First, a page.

Keyword research allows you to bridge the gap between what your potential customers are searching for and the content you create for your website. It can also help to map out the structure of your website so that keywords are targeted appropriately across the onsite SEO elements of a page.
The goal is to end up with a list of keywords which are:
Other modules and lessons will go into a lot of detail about how to use the keywords you find. But we will briefly explain a few points here to help give some context as to where you’ll be using these keywords.
Once you have these keywords, you will use them in a number of ways:
Once you can identify the keywords your target customers are searching for, you can write content based upon these keywords. You will want to create content around your informational keywords as well as the transactional ones. We explain more about this below in the “Understanding Types of Keywords” lesson.
Links to your website will contain “anchor text” which is the portion of text that you click on. The search engines use this anchor text as a ranking signal and will use it to help them classify what the page being linked to is about. Generally speaking, you want to make sure that some (not all) of your links include your target keywords. This will help you rank in search results for these keywords.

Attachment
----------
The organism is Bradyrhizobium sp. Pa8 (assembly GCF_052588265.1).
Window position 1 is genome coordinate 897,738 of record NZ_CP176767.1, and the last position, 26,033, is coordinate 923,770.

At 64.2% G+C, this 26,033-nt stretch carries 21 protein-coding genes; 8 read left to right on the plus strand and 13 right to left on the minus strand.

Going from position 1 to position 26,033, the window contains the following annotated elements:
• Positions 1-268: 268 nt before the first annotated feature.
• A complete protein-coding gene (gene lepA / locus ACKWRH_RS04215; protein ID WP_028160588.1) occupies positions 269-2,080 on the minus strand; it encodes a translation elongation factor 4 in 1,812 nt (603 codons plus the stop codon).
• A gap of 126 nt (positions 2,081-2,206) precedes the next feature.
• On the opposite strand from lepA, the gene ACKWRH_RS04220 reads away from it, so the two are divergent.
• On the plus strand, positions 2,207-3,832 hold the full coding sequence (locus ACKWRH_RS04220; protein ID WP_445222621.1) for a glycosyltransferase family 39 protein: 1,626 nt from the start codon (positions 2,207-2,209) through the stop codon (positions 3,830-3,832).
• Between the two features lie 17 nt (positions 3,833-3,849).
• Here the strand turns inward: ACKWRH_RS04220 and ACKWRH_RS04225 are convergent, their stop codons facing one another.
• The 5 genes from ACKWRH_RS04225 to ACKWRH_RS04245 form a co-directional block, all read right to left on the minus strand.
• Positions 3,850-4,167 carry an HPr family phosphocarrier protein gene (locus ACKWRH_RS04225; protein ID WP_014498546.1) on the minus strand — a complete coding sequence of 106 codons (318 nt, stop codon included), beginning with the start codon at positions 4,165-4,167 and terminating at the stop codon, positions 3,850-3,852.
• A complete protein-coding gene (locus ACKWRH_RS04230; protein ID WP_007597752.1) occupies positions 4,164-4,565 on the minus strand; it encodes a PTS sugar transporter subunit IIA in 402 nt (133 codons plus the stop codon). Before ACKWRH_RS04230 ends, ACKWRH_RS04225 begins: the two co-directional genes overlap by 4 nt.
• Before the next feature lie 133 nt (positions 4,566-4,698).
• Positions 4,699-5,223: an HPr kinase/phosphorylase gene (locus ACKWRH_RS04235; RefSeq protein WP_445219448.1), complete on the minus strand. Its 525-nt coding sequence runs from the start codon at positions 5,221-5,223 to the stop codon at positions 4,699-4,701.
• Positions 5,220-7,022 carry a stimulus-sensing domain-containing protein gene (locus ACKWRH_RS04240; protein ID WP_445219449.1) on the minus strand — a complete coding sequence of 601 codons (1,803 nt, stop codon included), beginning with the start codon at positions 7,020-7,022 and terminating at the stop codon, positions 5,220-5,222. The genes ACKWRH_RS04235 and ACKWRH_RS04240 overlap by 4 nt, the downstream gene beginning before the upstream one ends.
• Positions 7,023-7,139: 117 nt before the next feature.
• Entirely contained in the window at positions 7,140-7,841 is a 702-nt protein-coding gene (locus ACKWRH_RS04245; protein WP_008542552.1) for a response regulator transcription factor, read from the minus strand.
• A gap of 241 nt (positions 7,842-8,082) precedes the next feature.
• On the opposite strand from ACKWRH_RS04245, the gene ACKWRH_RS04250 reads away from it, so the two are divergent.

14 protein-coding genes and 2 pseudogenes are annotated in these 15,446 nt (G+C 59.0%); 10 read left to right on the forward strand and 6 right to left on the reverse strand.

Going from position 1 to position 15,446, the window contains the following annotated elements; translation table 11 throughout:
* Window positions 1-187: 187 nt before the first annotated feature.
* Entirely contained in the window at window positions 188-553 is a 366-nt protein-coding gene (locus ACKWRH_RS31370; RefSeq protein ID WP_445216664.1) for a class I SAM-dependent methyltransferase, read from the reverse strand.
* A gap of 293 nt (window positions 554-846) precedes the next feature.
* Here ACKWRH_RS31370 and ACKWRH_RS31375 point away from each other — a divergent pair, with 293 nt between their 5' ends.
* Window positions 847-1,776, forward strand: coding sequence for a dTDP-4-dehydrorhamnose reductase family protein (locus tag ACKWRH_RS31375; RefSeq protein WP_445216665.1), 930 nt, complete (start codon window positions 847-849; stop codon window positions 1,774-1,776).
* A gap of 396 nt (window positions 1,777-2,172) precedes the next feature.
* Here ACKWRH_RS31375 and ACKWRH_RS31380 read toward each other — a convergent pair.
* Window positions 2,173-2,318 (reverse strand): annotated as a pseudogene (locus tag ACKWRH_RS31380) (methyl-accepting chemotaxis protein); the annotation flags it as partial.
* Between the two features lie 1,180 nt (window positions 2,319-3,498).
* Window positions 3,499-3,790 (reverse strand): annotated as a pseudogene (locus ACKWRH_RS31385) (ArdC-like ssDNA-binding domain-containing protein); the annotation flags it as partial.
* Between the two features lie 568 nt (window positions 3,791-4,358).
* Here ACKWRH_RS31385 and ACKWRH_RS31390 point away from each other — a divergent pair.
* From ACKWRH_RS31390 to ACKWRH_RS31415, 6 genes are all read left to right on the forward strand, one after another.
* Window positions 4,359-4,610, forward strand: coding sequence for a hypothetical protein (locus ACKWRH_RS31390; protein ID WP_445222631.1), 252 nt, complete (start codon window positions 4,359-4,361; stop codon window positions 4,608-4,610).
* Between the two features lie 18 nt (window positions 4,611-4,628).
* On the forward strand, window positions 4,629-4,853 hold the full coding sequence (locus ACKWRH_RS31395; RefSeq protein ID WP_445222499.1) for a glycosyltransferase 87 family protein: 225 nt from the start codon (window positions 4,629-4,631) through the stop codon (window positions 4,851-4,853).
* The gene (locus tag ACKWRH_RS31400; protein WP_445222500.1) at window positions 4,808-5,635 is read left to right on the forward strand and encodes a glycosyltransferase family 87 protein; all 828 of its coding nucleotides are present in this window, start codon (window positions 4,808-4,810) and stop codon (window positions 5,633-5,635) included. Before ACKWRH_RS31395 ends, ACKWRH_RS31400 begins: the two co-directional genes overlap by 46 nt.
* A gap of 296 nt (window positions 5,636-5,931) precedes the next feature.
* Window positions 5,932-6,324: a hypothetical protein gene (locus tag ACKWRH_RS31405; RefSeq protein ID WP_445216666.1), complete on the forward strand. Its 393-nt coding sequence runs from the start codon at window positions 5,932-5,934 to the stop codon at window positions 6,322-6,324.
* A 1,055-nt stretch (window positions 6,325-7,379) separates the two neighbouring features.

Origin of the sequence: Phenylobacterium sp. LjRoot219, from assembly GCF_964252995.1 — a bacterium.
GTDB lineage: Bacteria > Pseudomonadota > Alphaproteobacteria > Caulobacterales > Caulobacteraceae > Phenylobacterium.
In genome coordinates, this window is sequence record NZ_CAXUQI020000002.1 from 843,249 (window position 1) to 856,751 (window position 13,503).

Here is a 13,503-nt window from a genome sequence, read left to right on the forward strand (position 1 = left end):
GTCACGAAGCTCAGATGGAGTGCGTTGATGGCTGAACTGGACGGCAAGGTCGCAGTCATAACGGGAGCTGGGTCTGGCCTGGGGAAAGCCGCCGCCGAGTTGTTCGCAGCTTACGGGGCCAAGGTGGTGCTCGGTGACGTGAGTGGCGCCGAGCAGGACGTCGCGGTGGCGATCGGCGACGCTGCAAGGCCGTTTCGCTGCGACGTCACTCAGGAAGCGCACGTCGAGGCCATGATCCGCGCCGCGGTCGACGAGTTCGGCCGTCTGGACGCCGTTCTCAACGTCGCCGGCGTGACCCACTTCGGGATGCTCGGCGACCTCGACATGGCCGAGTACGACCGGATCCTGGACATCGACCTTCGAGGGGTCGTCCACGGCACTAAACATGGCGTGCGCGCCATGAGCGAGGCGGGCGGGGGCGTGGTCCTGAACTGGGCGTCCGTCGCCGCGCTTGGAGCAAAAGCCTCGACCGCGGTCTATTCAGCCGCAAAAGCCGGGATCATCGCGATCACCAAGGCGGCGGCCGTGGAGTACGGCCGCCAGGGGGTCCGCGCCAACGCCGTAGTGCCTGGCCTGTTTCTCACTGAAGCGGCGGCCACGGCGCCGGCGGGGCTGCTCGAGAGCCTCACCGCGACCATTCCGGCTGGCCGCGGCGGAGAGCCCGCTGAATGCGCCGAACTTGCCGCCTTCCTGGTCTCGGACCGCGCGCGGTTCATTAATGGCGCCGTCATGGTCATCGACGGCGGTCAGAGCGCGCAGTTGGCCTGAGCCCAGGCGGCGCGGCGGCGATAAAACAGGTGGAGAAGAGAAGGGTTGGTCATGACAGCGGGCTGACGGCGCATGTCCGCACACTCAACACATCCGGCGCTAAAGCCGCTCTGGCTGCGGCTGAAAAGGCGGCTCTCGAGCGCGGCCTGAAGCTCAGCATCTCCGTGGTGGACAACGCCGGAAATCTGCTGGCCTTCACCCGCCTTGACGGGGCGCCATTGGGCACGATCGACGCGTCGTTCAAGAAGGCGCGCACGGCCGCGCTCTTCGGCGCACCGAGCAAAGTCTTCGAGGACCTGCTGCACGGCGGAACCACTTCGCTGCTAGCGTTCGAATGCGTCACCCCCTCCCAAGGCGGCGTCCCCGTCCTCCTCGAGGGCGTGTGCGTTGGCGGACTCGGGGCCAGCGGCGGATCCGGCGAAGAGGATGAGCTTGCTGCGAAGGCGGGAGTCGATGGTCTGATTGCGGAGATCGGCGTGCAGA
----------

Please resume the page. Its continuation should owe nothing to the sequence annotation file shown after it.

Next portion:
The research you conduct will help you define which categories you want to use and what the sub-categories will be. For example, if you sell leather sofas and this is a popular keyword, you may want to include a category called "leather sofas." You may then find that a lot of people search for “corner leather sofas,” so you may want to make this a sub-category of leather sofas.
When a user types in a search, Google typically relies on HTML elements to match the content on your site to that specific query. Without optimizing key HTML elements (title, body content, headers etc..), you won't be able to rank, it's as simple as that.
For now, the following diagram should help explain the basics of which elements need keyword research attention:
Here's how that page would look in Google search results:
Ultimately you want to attract visitors who are going to convert into customers, if you can identify keywords which will lead to more conversions, you are more likely to see a good ROI.
Google in particular is becoming much more advanced at predicting the intent of searchers. For example, if you search for "apple," are you looking for the fruit or the technology company? Through a lot of user testing and machine learning, Google has determined that its users are probably looking for the technology company. Hence Apple's #1 position on Google.
While you do not have much control over this, user intention should be a priority when you are choosing and filtering your keywords. You want to be targeting keywords where the intention is likely to lead to a conversion for your business.